Model: Mercedes Vito 638 108 CDI, 2.2L, 1999

Mileage: 270,000 Km.

My exact question is: Does my head gasket need to be replaced (is this the source of my problem), and is this the ONLY problem wherefrom I am having these symptoms (or did I for instance crack some part of the engine by driving in the heavy rain)?

Symptoms Summary:

  • Tiny bubbles emerge from cooling liquid when pressing the accelerator pedal

  • Cooling liquid level decreases while driving and has to be topped on

  • Oil level erratically increases after having driven (going from near minimum level to near maximum level). Hard to foresee / accurately reproduce.

  • Oil Smells of Diesel

  • Diesel consumption seems a bit high

Absent Symptoms

  • There is no mayonnaise, whether in oil or cooling liquid. Oil looks fairly normal, except maybe a bit thinned down by diesel.
  • No particular smoking from the exhaust, even in winter. Once upon starting it in the middle of winter (maybe -3C), after having been idle for months, it made a huge amount of smoke (like a small smoke screen), which stopped after a minute or so of running, and then no smoke at all (like a perfectly normal car) when driving for 30min.
  • The engine is not running hot. It slowly settles to 80C while driving and then stays there, no matter how long, how fast or slow I drive.

Preceding Symptoms:

  • I was made aware of the issue when finding myself at a garage due to a diesel leak. It turned out to be one of the little black (silicone?) tubes on top of the engine that had cracked. These tubes I believe are used to carry away excess diesel from the injectors. I assume that it cracked because it became brittle with time, having sat there for 22 years. This was replaced by the garage (which very nicely did it for free) and I drove away, only to have a new diesel leak on the next day. The second time I did myself what I had seen the garage do, found that a second of the three black hoses had cracked, and replaced it, along with the third one which I assumed would crack as well in the near future. So now there are three new black hoses on the injectors. The only difference with the original ones is that the ones that cracked had some woven cotton insulation around them (which I thought is to shield them from the engine heat) and the replacements are bare, but the garage person assured me it doesn't make any difference.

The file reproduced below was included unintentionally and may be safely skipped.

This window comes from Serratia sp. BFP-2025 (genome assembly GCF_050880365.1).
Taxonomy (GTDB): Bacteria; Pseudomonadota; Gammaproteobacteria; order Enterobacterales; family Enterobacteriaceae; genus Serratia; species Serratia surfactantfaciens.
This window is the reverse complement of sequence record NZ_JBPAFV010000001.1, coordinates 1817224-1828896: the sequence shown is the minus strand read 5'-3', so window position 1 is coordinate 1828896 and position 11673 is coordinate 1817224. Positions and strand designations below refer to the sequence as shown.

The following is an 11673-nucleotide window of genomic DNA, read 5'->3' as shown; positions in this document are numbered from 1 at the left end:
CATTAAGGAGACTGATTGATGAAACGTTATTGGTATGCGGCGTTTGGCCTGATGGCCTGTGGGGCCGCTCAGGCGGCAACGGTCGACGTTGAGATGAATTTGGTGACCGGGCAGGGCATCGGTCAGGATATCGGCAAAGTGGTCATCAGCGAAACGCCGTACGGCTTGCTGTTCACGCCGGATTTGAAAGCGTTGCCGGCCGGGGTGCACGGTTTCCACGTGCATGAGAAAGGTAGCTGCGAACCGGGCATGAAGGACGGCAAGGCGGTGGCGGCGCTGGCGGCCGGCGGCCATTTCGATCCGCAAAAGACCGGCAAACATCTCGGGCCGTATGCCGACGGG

Personal Notes: I initially thought that the hose cracking was due to a problem with the injectors, or them being "dirtied" by sooth, but the garage person told me the hoses most likely simply were too old.

The Whole Story:

I drove through a very big thunderstorm for an entire night. It was a wonderful experience and the road was almost completely free, except covered by water (with the headlights reflecting on the surface the road looked like a single very large flat surface with no markings on). I didn't think it was a problem to drive with a car in heavy rain, assuming cars were designed to withstand conditions that would normally be met by most drivers during their car's lifetime (I personally find myself driving in such rain once every 2-5 years) and never thought this could be linked to the problems I later experienced until reading this. The air filter under the hood is situated fairly high up, but definitely not as high as the splashes/waves on the sides of the car (every now and then the car would make splashes going up maybe 3-4 meters high on either side of the car, which I assumed by design only happened on the sides of the car and wasn't going up in the engine compartment / or at least not ending in the engine, which might have been an incorrect assumption).

In any case, the car drove well through the storm and it wasn't until a few days (and several hundred kilometers) later that I experienced my first issue: diesel would drip under the car upon starting the engine.

While it never even remotely occured to me it could have had anything to do with the rain, I searched the internet and ended up fearing the worst: that the diesel pressurizing pump or injectors would be faulty, potentially due to sooth accumulation (I've driven several thousands of kilometers usually staying in the 1500 to 2300 RPM range which upon reading I learned might be too low and detrimental to the engine).